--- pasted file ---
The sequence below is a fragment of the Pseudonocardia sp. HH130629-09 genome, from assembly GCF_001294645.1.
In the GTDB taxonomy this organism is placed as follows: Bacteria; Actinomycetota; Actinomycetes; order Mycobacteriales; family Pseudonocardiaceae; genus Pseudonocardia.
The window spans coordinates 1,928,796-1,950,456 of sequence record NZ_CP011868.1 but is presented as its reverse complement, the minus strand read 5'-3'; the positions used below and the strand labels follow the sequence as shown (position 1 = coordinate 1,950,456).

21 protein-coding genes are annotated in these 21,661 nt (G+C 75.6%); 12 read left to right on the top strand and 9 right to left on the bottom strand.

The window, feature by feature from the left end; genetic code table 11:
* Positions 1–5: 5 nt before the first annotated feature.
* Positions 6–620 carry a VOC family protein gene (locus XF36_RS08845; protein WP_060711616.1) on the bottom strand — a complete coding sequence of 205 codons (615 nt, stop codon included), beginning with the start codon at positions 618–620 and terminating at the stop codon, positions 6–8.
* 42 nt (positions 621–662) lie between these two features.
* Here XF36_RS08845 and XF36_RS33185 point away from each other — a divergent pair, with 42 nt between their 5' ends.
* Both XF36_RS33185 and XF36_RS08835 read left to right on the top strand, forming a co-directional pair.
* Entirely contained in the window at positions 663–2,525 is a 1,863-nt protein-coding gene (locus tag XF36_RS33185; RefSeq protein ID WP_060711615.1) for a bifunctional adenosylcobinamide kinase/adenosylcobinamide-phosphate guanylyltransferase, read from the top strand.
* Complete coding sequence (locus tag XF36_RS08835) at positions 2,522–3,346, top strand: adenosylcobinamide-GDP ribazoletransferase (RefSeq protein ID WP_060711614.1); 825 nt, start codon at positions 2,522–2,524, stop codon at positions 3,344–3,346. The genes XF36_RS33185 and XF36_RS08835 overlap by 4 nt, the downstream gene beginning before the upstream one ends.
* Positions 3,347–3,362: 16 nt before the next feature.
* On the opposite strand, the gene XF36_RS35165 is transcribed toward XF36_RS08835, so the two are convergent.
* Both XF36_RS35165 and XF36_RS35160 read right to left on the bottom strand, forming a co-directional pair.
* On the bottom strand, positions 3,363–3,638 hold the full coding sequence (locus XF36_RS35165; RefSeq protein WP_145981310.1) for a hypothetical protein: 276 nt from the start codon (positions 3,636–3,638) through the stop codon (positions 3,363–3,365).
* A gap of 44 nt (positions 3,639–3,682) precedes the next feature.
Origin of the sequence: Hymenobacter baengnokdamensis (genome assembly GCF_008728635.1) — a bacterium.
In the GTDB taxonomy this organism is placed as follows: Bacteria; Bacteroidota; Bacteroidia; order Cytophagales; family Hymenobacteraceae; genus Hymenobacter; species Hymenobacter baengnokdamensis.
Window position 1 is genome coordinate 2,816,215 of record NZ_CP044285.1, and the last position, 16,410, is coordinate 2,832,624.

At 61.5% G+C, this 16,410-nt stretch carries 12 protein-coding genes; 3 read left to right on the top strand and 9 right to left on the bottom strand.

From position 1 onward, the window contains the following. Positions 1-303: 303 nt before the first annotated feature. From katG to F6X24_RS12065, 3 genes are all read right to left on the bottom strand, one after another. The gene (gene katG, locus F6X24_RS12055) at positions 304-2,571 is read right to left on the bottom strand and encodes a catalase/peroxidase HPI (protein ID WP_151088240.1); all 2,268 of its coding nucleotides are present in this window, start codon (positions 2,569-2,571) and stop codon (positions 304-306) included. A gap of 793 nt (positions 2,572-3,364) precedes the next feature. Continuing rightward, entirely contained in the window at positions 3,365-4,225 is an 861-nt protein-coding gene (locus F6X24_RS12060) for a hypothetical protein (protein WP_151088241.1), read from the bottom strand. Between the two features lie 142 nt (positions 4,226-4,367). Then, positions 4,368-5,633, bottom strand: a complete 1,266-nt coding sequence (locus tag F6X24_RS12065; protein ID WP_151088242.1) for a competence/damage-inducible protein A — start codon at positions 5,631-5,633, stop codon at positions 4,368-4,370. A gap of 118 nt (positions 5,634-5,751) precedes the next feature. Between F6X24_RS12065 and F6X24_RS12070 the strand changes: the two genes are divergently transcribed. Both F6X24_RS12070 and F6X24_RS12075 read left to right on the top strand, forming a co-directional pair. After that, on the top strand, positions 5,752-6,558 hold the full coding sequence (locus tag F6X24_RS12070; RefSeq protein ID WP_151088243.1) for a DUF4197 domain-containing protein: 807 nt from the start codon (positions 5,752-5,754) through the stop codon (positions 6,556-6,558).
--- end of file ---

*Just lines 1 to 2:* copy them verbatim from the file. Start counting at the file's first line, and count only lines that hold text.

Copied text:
The sequence below is a fragment of the Pseudonocardia sp. HH130629-09 genome, from assembly GCF_001294645.1.
In the GTDB taxonomy this organism is placed as follows: Bacteria; Actinomycetota; Actinomycetes; order Mycobacteriales; family Pseudonocardiaceae; genus Pseudonocardia.